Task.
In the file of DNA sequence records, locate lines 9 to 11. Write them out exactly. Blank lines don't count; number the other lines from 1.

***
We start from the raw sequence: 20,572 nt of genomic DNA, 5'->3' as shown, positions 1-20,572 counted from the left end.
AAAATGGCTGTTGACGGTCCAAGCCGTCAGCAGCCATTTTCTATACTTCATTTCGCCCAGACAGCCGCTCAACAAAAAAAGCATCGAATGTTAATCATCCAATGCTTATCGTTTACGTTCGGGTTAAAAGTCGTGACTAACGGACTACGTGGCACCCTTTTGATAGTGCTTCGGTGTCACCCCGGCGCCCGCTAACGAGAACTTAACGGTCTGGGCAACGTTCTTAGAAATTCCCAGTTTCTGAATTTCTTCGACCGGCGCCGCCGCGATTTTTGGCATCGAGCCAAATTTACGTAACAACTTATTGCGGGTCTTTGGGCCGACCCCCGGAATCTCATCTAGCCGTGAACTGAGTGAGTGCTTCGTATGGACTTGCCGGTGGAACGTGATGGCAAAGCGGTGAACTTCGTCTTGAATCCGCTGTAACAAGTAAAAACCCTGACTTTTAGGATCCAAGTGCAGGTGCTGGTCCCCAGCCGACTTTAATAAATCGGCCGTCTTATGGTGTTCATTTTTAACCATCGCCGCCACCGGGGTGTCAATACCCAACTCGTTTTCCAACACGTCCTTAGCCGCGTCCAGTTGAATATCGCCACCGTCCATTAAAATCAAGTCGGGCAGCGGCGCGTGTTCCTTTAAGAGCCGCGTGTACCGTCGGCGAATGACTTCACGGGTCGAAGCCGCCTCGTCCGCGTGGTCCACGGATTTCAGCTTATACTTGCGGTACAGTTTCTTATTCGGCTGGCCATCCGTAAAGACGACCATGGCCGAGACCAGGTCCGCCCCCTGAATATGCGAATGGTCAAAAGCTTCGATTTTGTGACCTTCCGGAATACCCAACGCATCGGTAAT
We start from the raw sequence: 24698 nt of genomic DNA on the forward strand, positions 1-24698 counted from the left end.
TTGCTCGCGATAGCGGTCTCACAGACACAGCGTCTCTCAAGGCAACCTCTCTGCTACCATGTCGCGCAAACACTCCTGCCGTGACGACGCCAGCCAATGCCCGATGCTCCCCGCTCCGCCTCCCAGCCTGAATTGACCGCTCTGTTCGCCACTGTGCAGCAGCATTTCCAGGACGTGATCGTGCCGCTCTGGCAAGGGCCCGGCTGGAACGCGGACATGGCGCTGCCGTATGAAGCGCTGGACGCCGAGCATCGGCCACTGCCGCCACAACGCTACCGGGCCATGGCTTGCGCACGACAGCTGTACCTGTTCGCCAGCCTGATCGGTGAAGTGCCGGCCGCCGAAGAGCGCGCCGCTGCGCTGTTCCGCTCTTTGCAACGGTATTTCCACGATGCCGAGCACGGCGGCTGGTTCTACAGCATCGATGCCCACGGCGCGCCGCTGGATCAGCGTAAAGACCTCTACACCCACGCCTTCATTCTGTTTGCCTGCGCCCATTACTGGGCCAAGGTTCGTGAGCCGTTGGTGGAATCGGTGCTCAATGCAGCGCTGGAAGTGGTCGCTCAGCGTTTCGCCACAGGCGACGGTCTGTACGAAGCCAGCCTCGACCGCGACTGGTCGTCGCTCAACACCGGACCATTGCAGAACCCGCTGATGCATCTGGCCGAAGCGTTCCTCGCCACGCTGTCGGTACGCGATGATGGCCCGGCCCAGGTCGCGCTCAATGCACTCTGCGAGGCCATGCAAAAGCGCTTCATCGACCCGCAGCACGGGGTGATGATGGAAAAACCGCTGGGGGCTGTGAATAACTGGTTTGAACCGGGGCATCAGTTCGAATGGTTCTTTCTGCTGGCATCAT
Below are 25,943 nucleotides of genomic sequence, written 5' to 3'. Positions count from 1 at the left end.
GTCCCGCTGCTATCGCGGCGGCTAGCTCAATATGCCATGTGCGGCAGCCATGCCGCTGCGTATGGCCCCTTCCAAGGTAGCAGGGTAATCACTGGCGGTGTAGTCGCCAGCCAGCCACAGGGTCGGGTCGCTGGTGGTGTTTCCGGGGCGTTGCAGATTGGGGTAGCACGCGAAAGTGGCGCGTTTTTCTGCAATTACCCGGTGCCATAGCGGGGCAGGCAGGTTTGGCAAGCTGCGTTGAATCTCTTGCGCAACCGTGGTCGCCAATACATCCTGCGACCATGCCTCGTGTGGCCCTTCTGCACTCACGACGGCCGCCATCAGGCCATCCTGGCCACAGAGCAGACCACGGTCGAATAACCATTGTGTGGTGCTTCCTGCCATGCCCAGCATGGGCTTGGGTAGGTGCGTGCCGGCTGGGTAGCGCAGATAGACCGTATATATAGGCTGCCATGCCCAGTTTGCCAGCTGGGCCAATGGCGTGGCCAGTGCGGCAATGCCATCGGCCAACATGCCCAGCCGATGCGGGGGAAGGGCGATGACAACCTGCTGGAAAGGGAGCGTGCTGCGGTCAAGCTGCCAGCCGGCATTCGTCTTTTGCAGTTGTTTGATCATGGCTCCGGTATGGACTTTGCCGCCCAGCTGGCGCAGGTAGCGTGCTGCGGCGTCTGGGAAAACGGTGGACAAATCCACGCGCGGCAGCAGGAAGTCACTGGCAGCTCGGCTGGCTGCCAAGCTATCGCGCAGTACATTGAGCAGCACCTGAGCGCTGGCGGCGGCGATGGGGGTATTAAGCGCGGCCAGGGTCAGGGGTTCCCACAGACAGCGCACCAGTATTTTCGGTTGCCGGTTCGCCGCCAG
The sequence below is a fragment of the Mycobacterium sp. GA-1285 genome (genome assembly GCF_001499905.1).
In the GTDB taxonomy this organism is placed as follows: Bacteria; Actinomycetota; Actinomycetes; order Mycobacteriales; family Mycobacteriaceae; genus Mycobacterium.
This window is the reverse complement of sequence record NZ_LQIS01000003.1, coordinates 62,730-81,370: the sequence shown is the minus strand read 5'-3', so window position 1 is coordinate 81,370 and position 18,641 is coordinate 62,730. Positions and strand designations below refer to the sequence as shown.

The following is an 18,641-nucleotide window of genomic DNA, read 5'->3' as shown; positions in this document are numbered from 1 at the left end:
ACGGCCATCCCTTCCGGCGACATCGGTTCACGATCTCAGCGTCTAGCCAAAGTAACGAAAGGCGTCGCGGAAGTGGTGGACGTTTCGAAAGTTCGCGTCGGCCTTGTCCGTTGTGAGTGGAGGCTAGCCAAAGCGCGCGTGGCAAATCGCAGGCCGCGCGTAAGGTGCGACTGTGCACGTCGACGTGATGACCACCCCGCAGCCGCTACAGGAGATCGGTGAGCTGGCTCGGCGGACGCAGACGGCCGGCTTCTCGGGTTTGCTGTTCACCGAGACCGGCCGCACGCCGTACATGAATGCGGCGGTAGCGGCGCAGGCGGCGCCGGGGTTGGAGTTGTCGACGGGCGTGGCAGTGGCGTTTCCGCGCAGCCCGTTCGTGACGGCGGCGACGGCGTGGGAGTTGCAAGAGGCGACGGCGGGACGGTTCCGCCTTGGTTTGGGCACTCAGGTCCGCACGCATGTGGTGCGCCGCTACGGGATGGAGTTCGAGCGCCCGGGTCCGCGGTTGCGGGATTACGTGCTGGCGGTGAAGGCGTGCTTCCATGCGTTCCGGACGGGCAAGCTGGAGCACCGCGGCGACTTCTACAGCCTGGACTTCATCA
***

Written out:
This window is the reverse complement of sequence record NZ_LQIS01000003.1, coordinates 62,730-81,370: the sequence shown is the minus strand read 5'-3', so window position 1 is coordinate 81,370 and position 18,641 is coordinate 62,730. Positions and strand designations below refer to the sequence as shown.

The following is an 18,641-nucleotide window of genomic DNA, read 5'->3' as shown; positions in this document are numbered from 1 at the left end:
ACGGCCATCCCTTCCGGCGACATCGGTTCACGATCTCAGCGTCTAGCCAAAGTAACGAAAGGCGTCGCGGAAGTGGTGGACGTTTCGAAAGTTCGCGTCGGCCTTGTCCGTTGTGAGTGGAGGCTAGCCAAAGCGCGCGTGGCAAATCGCAGGCCGCGCGTAAGGTGCGACTGTGCACGTCGACGTGATGACCACCCCGCAGCCGCTACAGGAGATCGGTGAGCTGGCTCGGCGGACGCAGACGGCCGGCTTCTCGGGTTTGCTGTTCACCGAGACCGGCCGCACGCCGTACATGAATGCGGCGGTAGCGGCGCAGGCGGCGCCGGGGTTGGAGTTGTCGACGGGCGTGGCAGTGGCGTTTCCGCGCAGCCCGTTCGTGACGGCGGCGACGGCGTGGGAGTTGCAAGAGGCGACGGCGGGACGGTTCCGCCTTGGTTTGGGCACTCAGGTCCGCACGCATGTGGTGCGCCGCTACGGGATGGAGTTCGAGCGCCCGGGTCCGCGGTTGCGGGATTACGTGCTGGCGGTGAAGGCGTGCTTCCATGCGTTCCGGACGGGCAAGCTGGAGCACCGCGGCGACTTCTACAGCCTGGACTTCATCA